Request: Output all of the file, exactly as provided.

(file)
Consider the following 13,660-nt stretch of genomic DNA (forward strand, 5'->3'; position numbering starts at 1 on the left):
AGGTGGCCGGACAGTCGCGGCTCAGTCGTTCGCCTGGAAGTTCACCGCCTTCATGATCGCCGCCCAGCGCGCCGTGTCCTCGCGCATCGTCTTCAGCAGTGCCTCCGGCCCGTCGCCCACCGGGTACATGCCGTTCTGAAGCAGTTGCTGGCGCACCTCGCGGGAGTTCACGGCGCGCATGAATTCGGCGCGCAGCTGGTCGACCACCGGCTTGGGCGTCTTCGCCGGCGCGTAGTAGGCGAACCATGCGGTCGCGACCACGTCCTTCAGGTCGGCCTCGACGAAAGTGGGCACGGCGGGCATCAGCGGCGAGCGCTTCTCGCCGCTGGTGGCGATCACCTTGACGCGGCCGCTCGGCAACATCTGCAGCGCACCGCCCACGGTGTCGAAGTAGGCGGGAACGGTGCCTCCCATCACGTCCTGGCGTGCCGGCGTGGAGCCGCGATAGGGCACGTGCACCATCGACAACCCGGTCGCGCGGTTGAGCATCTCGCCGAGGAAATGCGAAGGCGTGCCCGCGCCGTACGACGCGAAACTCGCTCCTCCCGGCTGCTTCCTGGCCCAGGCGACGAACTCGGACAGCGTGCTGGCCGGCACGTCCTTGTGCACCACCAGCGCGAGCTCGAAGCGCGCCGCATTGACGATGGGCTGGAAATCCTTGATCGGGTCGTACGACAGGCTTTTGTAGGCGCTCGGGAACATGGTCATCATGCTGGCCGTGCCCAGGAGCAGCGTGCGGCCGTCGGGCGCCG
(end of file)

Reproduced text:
Consider the following 13,660-nt stretch of genomic DNA (forward strand, 5'->3'; position numbering starts at 1 on the left):
AGGTGGCCGGACAGTCGCGGCTCAGTCGTTCGCCTGGAAGTTCACCGCCTTCATGATCGCCGCCCAGCGCGCCGTGTCCTCGCGCATCGTCTTCAGCAGTGCCTCCGGCCCGTCGCCCACCGGGTACATGCCGTTCTGAAGCAGTTGCTGGCGCACCTCGCGGGAGTTCACGGCGCGCATGAATTCGGCGCGCAGCTGGTCGACCACCGGCTTGGGCGTCTTCGCCGGCGCGTAGTAGGCGAACCATGCGGTCGCGACCACGTCCTTCAGGTCGGCCTCGACGAAAGTGGGCACGGCGGGCATCAGCGGCGAGCGCTTCTCGCCGCTGGTGGCGATCACCTTGACGCGGCCGCTCGGCAACATCTGCAGCGCACCGCCCACGGTGTCGAAGTAGGCGGGAACGGTGCCTCCCATCACGTCCTGGCGTGCCGGCGTGGAGCCGCGATAGGGCACGTGCACCATCGACAACCCGGTCGCGCGGTTGAGCATCTCGCCGAGGAAATGCGAAGGCGTGCCCGCGCCGTACGACGCGAAACTCGCTCCTCCCGGCTGCTTCCTGGCCCAGGCGACGAACTCGGACAGCGTGCTGGCCGGCACGTCCTTGTGCACCACCAGCGCGAGCTCGAAGCGCGCCGCATTGACGATGGGCTGGAAATCCTTGATCGGGTCGTACGACAGGCTTTTGTAGGCGCTCGGGAACATGGTCATCATGCTGGCCGTGCCCAGGAGCAGCGTGCGGCCGTCGGGCGCCG